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Stedman and Hutchinson, comps. A Library of American Literature:
An Anthology in Eleven Volumes. 1891.
Vols. IX–XI: Literature of the Republic, Part IV., 1861–1889

Popular Songs and Ballads of the Civil War: Northern I: The Fancy Shot

By Charles Dawson Shanly (1811–1875)

RIFLEMAN, shoot me a fancy shot

Straight at the heart of yon prowling vidette;

Ring me a ball in the glittering spot

That shines on his breast like an amulet!”

“Ah, Captain! here goes for a fine-drawn bead;

There’s music around when my barrel’s in tune!”

Crack! went the rifle, the messenger sped,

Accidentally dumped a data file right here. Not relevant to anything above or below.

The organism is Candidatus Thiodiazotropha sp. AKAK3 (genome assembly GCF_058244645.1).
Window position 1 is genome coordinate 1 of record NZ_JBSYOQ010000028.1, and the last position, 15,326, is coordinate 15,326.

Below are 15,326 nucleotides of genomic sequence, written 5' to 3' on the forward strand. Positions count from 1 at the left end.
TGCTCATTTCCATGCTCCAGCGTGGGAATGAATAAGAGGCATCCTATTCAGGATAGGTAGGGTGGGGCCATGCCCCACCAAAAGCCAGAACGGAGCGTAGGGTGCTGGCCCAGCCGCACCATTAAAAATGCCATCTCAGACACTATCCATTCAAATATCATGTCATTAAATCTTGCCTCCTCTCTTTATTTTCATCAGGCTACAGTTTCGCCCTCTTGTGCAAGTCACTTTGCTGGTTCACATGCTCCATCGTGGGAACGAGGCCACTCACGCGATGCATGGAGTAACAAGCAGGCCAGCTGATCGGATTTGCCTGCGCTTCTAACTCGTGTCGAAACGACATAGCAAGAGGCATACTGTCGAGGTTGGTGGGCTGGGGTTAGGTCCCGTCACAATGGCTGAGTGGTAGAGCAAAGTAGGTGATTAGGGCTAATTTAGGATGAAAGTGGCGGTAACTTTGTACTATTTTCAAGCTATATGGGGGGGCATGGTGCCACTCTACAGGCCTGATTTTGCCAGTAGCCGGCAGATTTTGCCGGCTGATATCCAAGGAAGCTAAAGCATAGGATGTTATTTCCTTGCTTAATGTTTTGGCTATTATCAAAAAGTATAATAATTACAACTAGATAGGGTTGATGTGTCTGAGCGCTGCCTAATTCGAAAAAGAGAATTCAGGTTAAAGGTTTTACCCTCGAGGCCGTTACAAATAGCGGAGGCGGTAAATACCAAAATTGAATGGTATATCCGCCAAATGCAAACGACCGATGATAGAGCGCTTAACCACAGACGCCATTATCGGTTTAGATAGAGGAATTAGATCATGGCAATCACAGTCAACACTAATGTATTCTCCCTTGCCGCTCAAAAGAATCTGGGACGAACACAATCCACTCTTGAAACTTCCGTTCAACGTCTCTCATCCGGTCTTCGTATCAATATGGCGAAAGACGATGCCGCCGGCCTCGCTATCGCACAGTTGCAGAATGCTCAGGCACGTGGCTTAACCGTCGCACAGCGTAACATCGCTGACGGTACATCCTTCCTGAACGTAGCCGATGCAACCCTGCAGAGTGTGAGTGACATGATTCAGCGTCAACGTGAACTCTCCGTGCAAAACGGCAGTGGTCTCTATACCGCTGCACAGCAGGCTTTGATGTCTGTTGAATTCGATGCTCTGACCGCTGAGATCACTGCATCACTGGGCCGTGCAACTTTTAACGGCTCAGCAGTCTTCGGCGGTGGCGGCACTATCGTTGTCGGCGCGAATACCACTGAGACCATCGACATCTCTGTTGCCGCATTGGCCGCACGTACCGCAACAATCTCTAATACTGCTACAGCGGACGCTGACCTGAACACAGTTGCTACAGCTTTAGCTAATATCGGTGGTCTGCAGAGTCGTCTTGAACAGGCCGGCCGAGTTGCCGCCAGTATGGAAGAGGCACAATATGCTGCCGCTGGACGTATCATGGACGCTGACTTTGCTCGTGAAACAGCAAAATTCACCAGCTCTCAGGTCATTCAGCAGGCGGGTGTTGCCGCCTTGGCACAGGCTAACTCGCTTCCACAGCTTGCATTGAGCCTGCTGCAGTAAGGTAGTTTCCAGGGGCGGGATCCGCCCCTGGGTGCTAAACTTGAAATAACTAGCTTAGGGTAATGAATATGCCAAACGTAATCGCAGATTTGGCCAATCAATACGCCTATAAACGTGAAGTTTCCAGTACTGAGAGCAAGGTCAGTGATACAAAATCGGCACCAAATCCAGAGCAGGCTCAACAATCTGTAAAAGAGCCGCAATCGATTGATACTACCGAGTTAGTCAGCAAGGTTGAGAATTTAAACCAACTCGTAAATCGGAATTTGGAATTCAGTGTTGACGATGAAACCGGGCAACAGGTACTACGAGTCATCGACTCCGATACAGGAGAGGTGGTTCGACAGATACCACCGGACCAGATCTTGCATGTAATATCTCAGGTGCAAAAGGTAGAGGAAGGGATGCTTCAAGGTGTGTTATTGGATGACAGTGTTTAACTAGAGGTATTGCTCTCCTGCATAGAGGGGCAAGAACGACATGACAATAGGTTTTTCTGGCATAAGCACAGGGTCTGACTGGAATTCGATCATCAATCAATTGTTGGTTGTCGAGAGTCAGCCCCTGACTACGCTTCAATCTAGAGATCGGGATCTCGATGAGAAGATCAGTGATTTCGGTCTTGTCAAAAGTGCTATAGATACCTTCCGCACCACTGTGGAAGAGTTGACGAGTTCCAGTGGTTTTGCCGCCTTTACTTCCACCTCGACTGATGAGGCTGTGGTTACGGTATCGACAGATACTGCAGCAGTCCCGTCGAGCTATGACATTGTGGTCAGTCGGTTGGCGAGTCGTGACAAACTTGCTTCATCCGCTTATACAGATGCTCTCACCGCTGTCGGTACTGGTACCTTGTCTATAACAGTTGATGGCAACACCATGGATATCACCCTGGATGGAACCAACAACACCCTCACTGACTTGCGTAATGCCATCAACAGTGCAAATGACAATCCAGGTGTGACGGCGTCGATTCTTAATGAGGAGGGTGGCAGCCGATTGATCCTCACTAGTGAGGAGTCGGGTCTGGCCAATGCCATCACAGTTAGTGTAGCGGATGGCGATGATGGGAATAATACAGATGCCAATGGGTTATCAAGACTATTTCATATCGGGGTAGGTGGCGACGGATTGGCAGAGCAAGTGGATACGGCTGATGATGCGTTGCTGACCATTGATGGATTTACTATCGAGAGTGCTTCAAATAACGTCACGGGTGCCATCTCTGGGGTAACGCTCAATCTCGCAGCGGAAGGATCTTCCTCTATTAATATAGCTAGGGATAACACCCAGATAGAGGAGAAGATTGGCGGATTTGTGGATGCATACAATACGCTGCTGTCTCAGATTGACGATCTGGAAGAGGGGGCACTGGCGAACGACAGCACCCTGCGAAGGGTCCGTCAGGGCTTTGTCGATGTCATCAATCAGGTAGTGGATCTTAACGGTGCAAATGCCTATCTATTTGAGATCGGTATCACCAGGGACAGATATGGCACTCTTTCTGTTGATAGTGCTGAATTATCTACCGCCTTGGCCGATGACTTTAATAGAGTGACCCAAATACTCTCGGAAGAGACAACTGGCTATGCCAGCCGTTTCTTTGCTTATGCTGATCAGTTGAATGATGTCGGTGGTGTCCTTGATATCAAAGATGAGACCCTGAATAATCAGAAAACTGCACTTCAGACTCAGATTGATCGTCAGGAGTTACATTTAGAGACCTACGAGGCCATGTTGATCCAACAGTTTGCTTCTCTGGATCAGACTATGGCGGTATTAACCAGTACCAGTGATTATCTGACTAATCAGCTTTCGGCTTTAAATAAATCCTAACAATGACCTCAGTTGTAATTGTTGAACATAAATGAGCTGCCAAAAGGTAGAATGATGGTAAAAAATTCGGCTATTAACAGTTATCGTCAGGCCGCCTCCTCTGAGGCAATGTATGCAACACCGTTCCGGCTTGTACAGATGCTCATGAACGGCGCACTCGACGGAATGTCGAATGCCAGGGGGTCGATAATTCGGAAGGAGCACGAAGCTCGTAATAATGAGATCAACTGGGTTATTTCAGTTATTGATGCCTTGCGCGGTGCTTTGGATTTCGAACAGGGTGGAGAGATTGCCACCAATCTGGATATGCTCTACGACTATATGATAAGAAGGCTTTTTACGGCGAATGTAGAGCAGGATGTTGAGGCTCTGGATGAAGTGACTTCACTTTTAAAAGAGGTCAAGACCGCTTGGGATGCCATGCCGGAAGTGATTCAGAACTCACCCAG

And dead from his horse full the ringing dragoon.

“Now, Rifleman, steal through the bushes and snatch

From your victim some trinket to hansel first blood—

A button, a loop, or that luminous patch

That gleams in the moon like a diamond stud.”

“Oh, Captain! I staggered, and sunk on my track,

When I gazed on the face of that fallen vidette;

For he looked so like you as he lay on his back

That my heart rose upon me, and masters me yet.

“But I snatched off the trinket—this locket of gold;

An inch from the centre my lead broke its way,

Scarce grazing the picture, so fair to behold,

Of a beautiful lady in bridal array.”

“Ha! Rifleman, fling me the locket—’tis she,

My brother’s young bride, and the fallen dragoon

Was her husband—Hush! soldier, ’twas Heaven’s decree;

We must bury him here, by the light of the moon!

“But, hark! the far bugles their warnings unite;

War is a virtue—weakness a sin;

There’s lurking and loping around us to-night;

Load again, Rifleman, keep your hand in!”